In 1993, I released a single called 'Move' that became my 3rd UK Top 40 Single ('Go' went to #10, and some other singles, 'uhf' and 'Next is the E' Also went top 40. All very surprising for a little wiener like me from Connecticut).
In 1994, I did my third-ever American tour with Orbital and Aphex Twin. It was kind of a sad tour, cos' everyone hated me. Really. Which is too bad, cos' I liked them. Ah well.
In 1995, I released my first real album, 'Everything is Wrong' which was named Spin's 'Album of the Year'. That year I also toured with Lollapalooza and the Red Hot Chili Peppers, and Spin also named the single 'Everytime You Touch Me' their favorite single of 1995. It was a very good year, and then it all went dark...
In 1996, I began suffering from acute panic attacks and I was working on "Animal Rights', which I loved but which no one else seemed to like very much. After the relative success of 'Everything is Wrong', the bad reviews and poor sales of 'Animal Rights' were kind of depressing, but I still love 'Animal Rights' and I'm thrilled the record companies let me release it. To compound the darkness of this period, my mother was diagnosed and ended up dying of lung cancer. In some ways, I see 'Animal Rights' as being my strange and pained reaction to her illness (even though it was written before she was diagnosed. I think on some level I knew that something was wrong. There's even a song on 'Animal Rights' called 'Love Song for My Mom' that was written and recorded right before she was diagnosed with cancer.)
In 1997, I stopped touring for a while and worked on some film music, including the 'James Bond Theme', which became my 8th(?) UK Top 40 single (it charted at #8, which made me feel good after "Animal Rights' tanked). And did you know that when I went to the UK to do press for `Animal Rights` they could only find 2 journalists who wanted to talk to me? Yup. That's why I refuse to complain when I find myself doing a lot of interviews. The alternative to doing a lot of interviews, doing none because no one is interested, is grim. So if you ever hear me complaining about the arduous life of a traveling musician just hit me (but gently, I'm little and I bruise easily...).
In 1997, I released 'I Like to Score', which was a collection of music that I'd made that had appeared in different films. It did ok compared to 'Animal Rights', which isn't saying much. And around this time was when I believe that most people had pretty much completely written me off, which, thankfully, I wasn't aware of at the time. So in 1997, I began working on my next record, which was released in?
May of 1999, and ended up being called 'Play''. When I made 'Play' we spent a few months looking for a new American record label (cos i had parted ways Elektra in 1998), but no one was particularly interested, but luckily V2 Records liked the music and were willing to take a chance on 'Play', and when we released 'Play' we had very high hopes. Our great ambition was for "Play' to sell 250,000 copies worldwide, so imagine our joy and surprise as it's since gone on to sell almost 10,000,000 copies and around 3,000,000 singles. 'Play' was a #1 record in a lot of countries, and it ended up becoming a platinum record in 25? 26? countries. I'm still kind of shocked at how well it did.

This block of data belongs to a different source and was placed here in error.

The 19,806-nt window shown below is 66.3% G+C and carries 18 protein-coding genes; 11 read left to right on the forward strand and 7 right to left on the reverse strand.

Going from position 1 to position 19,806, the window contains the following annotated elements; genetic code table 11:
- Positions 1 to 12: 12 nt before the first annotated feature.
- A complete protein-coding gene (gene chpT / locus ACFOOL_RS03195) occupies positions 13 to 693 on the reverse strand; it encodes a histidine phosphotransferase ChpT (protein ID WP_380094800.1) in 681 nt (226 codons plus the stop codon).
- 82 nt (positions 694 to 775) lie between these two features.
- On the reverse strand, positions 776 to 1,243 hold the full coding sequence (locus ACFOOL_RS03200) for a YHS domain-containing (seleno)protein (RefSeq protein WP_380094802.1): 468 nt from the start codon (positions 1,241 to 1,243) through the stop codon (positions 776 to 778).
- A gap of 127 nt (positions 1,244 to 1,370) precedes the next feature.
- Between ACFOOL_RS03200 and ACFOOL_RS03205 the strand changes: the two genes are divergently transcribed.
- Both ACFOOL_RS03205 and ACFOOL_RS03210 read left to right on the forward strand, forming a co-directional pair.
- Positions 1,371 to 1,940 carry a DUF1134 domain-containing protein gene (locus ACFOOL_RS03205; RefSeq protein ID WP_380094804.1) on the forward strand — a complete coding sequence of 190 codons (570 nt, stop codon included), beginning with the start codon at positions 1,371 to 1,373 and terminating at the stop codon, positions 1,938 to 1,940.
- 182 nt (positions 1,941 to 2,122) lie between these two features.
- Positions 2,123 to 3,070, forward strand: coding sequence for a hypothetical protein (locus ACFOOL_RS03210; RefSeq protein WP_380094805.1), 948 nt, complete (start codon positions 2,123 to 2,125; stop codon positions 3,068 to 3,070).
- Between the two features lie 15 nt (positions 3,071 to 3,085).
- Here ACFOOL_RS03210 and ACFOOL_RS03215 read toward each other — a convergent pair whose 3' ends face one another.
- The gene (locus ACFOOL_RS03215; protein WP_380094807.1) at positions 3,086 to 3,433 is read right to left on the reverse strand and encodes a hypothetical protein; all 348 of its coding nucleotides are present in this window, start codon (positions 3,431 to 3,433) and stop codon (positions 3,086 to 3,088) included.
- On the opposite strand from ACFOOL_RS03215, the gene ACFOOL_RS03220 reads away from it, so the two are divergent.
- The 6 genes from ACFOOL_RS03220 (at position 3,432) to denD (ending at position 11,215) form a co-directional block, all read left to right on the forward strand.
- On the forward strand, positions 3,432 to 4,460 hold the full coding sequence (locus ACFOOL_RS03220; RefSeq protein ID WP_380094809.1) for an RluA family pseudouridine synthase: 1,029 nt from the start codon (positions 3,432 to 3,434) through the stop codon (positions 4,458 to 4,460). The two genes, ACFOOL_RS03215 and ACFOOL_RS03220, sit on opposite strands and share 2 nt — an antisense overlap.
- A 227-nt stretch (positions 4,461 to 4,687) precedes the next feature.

What am I saying? I'm still completely shocked at how well it did. A little record made in the bedroom of a musician that most people had completely dismissed that goes on to sell almost 10 million copies? I'm sure you understand my surprise at its success. And because of the strange and long-developing success of 'Play' I ended up being on tour for over 2 years, which was great, for in the beginning of the tour we were playing tiny little venues and by the end of the tour we were playing arenas妕hat's crazy, isn't it? Our first show in New York City after the release of 'Play' was in the basement of a record store. Our last show in New York was for 15,000 people. Our first show in London after the release of 'Play' was for around 500 people.
The last show was for 20,000 (over 2 nights). Crazy, but fun, and exceptionally gratifying given the surprising and unexpected nature of the success. Other kind of strange and surprising tid-bits of success were being nominated for Grammy's 3 years in a row, winning an MTV Europe and an MTV U.S.A award, winning a VH-1 award, and so on. Oh boy, all of this shameless bragging makes me feel kind of dirty...So the tour for 'Play' ended in February of 2001, and I came home to New York to begin work on my next record, which, as I write this, is finished and is entitled '"18". Not to be too arrogant, I love it.
It worries me how much I love this record, cos normally when I make a record I have very mixed feelings about it, but there's something about this record that I really love. Ah well, maybe I'll listen to it tomorrow and think that I'm a complete failure and that no one will like it or buy it. Because I make my records by myself, I do tend to lose perspective and objectivity, but right now I love '18', and I genuinely hope that you like it, too.
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mody music | Reviewer: sam coner | 1/1/2008
well u really can feel his music but the best song for him that i love to sing with him is
in my heart i dont know what to feel when i hear it ??? thxz
My Biggest Inspiration | Reviewer: Jason Martino | 8/20/2007